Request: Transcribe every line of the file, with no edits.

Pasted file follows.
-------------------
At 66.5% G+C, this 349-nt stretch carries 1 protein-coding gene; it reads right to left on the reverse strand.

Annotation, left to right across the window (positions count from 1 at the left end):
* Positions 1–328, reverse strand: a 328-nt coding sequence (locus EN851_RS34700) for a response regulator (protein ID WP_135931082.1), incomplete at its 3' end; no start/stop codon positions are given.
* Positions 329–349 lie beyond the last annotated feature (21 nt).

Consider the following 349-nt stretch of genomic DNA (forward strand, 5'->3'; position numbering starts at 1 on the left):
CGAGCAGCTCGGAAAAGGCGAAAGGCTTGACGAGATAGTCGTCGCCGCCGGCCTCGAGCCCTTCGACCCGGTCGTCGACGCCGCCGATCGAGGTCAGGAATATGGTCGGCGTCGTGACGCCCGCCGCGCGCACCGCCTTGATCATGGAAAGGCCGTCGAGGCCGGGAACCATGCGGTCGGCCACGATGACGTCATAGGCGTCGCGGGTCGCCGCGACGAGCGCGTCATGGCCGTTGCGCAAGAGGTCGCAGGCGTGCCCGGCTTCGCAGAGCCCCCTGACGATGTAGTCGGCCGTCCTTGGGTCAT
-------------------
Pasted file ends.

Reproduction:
At 66.5% G+C, this 349-nt stretch carries 1 protein-coding gene; it reads right to left on the reverse strand.

Annotation, left to right across the window (positions count from 1 at the left end):
* Positions 1–328, reverse strand: a 328-nt coding sequence (locus EN851_RS34700) for a response regulator (protein ID WP_135931082.1), incomplete at its 3' end; no start/stop codon positions are given.
* Positions 329–349 lie beyond the last annotated feature (21 nt).

Consider the following 349-nt stretch of genomic DNA (forward strand, 5'->3'; position numbering starts at 1 on the left):
CGAGCAGCTCGGAAAAGGCGAAAGGCTTGACGAGATAGTCGTCGCCGCCGGCCTCGAGCCCTTCGACCCGGTCGTCGACGCCGCCGATCGAGGTCAGGAATATGGTCGGCGTCGTGACGCCCGCCGCGCGCACCGCCTTGATCATGGAAAGGCCGTCGAGGCCGGGAACCATGCGGTCGGCCACGATGACGTCATAGGCGTCGCGGGTCGCCGCGACGAGCGCGTCATGGCCGTTGCGCAAGAGGTCGCAGGCGTGCCCGGCTTCGCAGAGCCCCCTGACGATGTAGTCGGCCGTCCTTGGGTCAT